In the United States, freedom of the press and the broader freedom of speech (see speech, freedom of ) are protected by the First Amendment to the Constitution and are considered fundamental rights of the people. In practice, though, some kinds of speech and publication (e.g., obscenity or violations of copyright ) are considered outside the amendment’s purview, and others, like commercial speech (advertising or product claims), receive a reduced level of protection. In addition, broadcasters are subject to government licensing requirements. The protections to be afforded users of on-line computer services, the Internet , and other new means of publication are the focus of a developing debate; in 1996, a federal district court panel struck down the new Communications Decency Act, holding that Internet communications were entitled to the same degree of protection as printed communications.

    Plan for Withdrawal from Iraq

    The following are the preliminary and tentatively proposed parts and steps of this Plan.

    1. Inform the current, official, elected leader of Iraq and the Sunni and Shiite sectarian leaders and Kurdish leaders that the US and Coalition troops are leaving. At the same time, offer them this proposal.
    2. US diplomats can meet with the leaders of the Sunnis, Shiites, and Kurds and propose the reconstruction of the infrastructure and all else destroyed by the Western Coalition forces under the following conditions. The leaders of the Sunnis, Shiites, and Kurds meet as an informal Iraqi Coalition and agree to provide a joint citizen security force sufficient to guard transport to and from and at reconstruction sites.
    3. The Iraqi Coalition should also agree to provide engineers and other indigenous workers to assist in reconstruction of the infrastructure regardless of the location, namely territories that are mainly Sunni, Shiite, and Kurdish.
    4. In addition, the Iraqi Coalition will permit workers from any of the other Middle Eastern countries to participate in the reconstruction projects side by side with the US, Iraqi, and other Western and Middle Eastern countries.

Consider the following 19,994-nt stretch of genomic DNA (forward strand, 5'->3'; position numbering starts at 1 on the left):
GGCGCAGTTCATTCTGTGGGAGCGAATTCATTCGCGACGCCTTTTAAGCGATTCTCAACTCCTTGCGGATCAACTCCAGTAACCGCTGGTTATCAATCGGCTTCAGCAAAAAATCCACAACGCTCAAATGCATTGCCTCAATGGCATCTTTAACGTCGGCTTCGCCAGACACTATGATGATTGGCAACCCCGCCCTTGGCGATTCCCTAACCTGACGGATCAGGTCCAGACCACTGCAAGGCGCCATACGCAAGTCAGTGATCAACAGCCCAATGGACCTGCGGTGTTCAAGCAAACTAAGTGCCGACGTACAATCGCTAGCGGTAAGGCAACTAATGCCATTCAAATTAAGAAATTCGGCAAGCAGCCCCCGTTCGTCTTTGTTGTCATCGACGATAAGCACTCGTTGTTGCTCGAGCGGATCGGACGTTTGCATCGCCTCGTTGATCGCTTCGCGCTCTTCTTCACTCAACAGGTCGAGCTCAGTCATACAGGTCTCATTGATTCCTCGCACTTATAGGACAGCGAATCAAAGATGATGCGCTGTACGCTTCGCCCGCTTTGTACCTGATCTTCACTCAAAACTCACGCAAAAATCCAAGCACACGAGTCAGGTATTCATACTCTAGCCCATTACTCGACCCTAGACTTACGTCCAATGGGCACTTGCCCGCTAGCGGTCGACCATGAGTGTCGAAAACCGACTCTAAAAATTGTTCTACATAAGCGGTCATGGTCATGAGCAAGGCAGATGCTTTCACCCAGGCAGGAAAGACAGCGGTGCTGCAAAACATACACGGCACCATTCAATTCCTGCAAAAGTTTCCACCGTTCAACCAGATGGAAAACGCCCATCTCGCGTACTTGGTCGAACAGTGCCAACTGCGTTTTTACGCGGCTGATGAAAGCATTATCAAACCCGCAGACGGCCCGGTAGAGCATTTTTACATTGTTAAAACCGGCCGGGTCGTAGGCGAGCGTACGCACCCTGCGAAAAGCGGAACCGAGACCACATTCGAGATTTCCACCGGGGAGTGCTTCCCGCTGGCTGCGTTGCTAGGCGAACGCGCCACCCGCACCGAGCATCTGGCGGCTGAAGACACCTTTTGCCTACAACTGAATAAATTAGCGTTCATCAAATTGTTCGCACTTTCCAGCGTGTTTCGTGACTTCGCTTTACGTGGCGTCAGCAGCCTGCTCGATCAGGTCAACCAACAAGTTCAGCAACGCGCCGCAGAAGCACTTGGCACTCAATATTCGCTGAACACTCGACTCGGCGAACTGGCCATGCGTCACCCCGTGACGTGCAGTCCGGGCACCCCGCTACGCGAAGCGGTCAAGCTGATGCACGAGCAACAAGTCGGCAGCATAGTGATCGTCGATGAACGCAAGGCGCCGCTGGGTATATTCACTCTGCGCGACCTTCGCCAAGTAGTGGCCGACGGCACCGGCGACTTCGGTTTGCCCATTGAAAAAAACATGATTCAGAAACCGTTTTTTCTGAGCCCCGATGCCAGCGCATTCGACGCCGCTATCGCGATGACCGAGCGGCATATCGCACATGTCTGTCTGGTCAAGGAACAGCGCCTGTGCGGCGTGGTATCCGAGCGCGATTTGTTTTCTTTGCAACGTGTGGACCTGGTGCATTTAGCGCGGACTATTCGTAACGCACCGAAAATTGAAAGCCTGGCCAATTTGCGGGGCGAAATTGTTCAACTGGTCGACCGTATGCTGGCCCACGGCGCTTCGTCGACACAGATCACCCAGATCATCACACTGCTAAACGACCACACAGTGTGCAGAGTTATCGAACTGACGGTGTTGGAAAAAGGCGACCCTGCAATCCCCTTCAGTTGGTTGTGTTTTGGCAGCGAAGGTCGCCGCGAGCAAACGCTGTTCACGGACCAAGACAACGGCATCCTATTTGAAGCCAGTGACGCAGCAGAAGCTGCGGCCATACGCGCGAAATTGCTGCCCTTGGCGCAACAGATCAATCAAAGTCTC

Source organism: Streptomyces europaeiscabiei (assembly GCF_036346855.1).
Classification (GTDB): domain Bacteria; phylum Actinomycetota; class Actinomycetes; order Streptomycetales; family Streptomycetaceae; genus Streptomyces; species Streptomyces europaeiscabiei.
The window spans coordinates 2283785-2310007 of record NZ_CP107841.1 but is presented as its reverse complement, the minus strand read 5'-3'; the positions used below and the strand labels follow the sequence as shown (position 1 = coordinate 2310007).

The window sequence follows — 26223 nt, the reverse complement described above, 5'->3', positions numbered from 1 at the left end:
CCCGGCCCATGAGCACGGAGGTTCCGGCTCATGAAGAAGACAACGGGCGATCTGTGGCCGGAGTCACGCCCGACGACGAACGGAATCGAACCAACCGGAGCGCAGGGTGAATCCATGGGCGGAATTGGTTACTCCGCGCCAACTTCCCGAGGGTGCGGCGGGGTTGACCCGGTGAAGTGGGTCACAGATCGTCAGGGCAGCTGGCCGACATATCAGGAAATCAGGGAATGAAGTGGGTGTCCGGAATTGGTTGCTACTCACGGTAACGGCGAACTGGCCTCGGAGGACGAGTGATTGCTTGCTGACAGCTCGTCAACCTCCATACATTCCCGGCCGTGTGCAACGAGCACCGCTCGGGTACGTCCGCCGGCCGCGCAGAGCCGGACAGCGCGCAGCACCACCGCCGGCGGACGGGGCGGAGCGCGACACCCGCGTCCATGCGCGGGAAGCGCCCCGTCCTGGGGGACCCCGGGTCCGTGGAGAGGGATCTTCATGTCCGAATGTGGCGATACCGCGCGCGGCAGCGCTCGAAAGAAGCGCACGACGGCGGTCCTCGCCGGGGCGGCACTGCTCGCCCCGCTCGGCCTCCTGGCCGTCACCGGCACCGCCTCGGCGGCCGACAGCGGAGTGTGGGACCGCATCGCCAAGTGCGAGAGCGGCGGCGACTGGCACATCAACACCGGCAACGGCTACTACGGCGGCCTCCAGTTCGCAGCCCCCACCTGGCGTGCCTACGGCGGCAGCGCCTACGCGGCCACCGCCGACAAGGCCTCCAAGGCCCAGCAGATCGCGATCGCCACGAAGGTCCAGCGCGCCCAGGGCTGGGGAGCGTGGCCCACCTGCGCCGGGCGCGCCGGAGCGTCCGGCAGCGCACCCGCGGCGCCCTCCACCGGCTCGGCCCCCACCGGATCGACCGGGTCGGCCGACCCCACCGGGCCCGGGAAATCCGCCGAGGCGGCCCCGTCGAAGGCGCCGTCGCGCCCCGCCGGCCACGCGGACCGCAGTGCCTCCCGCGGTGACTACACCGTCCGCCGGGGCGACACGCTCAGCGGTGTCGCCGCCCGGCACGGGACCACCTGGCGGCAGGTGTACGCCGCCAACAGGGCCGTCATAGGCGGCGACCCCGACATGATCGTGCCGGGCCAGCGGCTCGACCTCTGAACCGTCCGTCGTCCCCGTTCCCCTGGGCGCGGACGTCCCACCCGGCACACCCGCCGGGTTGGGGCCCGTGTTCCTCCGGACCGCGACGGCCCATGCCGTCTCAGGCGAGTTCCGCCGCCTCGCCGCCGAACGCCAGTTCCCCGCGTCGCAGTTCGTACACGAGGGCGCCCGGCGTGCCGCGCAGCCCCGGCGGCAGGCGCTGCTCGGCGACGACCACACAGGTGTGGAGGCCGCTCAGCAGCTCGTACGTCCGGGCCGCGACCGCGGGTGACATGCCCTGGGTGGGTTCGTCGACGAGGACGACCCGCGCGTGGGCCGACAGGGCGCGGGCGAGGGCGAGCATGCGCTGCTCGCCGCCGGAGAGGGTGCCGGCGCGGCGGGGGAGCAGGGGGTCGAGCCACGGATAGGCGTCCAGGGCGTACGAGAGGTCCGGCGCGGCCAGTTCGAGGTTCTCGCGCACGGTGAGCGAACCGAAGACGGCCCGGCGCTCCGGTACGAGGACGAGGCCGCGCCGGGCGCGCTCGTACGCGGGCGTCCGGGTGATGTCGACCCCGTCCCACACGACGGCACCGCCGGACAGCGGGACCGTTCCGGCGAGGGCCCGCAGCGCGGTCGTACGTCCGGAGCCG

5. The funding for this reconstruction will come mainly, but hopefully not exclusively, from the US.
    6. The Iraqi Coalition joint security and reconstruction personnel will always be present and involved in every aspect and every stage of the reconstruction wherever the location may be in Iraq.
    7. If this formula for reconstruction works in a manner acceptable to all leaders and members of the new Iraqi Coalition, then at a date agreeable to all, the leaders of the Iraqi Coalition will begin to negotiate their own creation of a federation of three separate, equal, autonomous states. The three states shall consist of the Sunnis, Shiites, and Kurds. A provision should be made for a gradual transition from the current government to the new Federation.
    8. The Iraqi Coalition leaders will become, and begin acting, somewhat like governors of states with broad State’s rights. The form of government in each state should be left to be decided by the governors of each state and whoever else each deems appropriate to participate in this decision making for their state.
    9. The management of oil industry should remain under the control of the Iraqi Coalition or Federation when and as it is formed. The number and composition of the managers should be equally distributed among the states.
    10. The US and Western countries should suggest that a census be taken of the entire nation or Federation of Iraq. The Iraqi Coalition or Federation should proportionately divide the revenues from their oil industry based on the population census in each state, as a percentage of the whole nation.
    11. If, as has been suggested, the presence of large numbers of citizens with Sunni, Shiite, and Kurd identification are commingled in neighborhoods of all three states, and, further, if they are not able to live peaceably together in these mixed neighborhoods, then the following plan is suggested. The reconstruction workers and Security forces from the three Iraqi states, other Middle Eastern countries, and the Western nations if requested, should be obliged to facilitate relocation to new and comparable homes in the states on their own ethnic identities or places of their own choosing.
    12. If during the implementation of this plan it meets with serious barriers or opposition, the Iraqi Coalition or Federation, at their own discretion, should have recourse to unbinding consultation with experts from the European Union, the US, or any of the assisting Middle Eastern nations. This should also include requests for free assistance from these other nations, should they be willing to provide same.

  2. Sounds like a twist of the first amendment, to appease the corruption. If deliberately lying is legal in the campaign, why would the lying stop there? Why would one trust anything said, anytime, anywhere, it’s sickening to think about.

    The old saying of “politically correctness” takes on a new definition. Maybe we could say alternative justice?

  3. Finally, I can lie and lie and lie and nothing can happen to me. Well, that is if I’m running for public office. How stupid can this be. Why would I vote for someone that lie’s. Ops, they all do so why not make it legal. Glad we got that settle, only lier’s run for office.